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Measurements of ECP in serum and the impact of plasma coagulation
Uppsala University, Disciplinary Domain of Medicine and Pharmacy, Faculty of Medicine, Department of Medical Sciences, Clinical Chemistry. (Allämnmedicin)
Uppsala University, Disciplinary Domain of Medicine and Pharmacy, Faculty of Medicine, Department of Medical Sciences, Clinical Chemistry.
Pharmacia & Upjohn Diagnostics, Uppsala, Sweden .
2000 (English)In: Allergy. European Journal of Allergy and Clinical Immunology, ISSN 0105-4538, E-ISSN 1398-9995, Vol. 55, no 5, 442-448 p.Article in journal (Refereed) Published
Abstract [en]

Serum measurement of ECP (eosinophil cationic protein) is used as an indication of eosinophil activation in diseases such as asthma. The levels are dependent on sample handling, since a certain amount of ECP is released during storage. The mechanisms that induce this in vitro release are not known, but are supposed to be related to the coagulation process. The aim of this study was to investigate this further. ECP was measured in EDTA plasma and serum at 22 and 37°C from healthy individuals and patients with asthma and allergy. The serum levels of ECP increased with temperature. Recalcification of citrated plasma in the presence of granulocytes with increasing concentrations of Ca2+ showed a dissociation between the levels of ECP and the occurrence of coagulation. Further experiments indicated that plasma coagulation is not of any importance for the degranulation of eosinophils, nor did the addition of platelets or mononuclear cells affect the ECP levels. Incubations of granulocytes with fresh or frozen plasma and Ca2+suggested the existence of a freezing labile factor in plasma, necessary for the degranulation of healthy eosinophils, but not for allergic/asthmatic eosinophils. Further experiments with pure eosinophils indicated the existence of factors in serum and plasma which facilitate ECP secretion of an active, temperature-dependent nature. We conclude that the raised ECP levels in serum, as compared to EDTA plasma, are unrelated to the coagulation process, but are due to the continuous secretion ex vivo of ECP from active eosinophils. This process is time and temperature dependent and may be facilitated by eosinophil-activating components in the extracellular environment.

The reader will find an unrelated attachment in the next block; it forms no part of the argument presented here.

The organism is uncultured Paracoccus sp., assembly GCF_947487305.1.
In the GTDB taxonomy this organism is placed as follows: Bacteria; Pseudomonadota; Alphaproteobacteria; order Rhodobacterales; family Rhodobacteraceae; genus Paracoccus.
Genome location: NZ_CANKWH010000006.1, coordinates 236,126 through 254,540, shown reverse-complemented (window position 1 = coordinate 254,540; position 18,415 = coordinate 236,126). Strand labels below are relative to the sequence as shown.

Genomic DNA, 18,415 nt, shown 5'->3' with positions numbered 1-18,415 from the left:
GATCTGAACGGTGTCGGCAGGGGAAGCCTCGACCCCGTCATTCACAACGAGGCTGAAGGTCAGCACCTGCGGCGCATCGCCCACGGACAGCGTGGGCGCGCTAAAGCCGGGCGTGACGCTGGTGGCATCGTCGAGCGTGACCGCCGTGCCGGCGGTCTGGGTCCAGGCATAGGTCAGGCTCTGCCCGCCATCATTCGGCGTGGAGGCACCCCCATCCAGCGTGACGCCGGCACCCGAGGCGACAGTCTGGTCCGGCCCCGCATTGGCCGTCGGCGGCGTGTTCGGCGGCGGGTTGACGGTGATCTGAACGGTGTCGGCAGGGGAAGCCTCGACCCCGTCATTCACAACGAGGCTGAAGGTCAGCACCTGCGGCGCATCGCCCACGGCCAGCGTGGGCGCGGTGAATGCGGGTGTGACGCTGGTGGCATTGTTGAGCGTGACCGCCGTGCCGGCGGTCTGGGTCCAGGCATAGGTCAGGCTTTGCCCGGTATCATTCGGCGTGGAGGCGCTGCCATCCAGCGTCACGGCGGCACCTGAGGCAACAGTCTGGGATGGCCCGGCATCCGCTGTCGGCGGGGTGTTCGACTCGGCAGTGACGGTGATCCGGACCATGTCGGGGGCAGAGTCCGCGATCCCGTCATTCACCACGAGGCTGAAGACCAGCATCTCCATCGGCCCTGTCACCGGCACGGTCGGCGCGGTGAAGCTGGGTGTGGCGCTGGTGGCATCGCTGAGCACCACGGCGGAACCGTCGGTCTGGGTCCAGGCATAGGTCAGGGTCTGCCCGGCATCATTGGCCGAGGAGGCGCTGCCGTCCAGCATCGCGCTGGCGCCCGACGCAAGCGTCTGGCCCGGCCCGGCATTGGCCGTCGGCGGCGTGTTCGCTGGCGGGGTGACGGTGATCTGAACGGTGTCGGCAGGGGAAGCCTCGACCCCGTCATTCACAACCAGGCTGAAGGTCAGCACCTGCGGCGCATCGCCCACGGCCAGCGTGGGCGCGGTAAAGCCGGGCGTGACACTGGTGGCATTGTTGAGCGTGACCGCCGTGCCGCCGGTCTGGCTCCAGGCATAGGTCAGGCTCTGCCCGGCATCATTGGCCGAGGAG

Place, publisher, year, edition, pages
2000. Vol. 55, no 5, 442-448 p.
National Category
Clinical Laboratory Medicine
Research subject
Clinical Chemistry
Identifiers
URN: urn:nbn:se:uu:diva-208829DOI: 10.1034/j.1398-9995.2000.00272.xOAI: oai:DiVA.org:uu-208829DiVA: diva2:654773
Available from: 2013-10-08 Created: 2013-10-08 Last updated: 2017-12-06Bibliographically approved

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Publisher's full texthttp://www.ncbi.nlm.nih.gov/pubmed/10843424

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Björk, AnneVenge, Per

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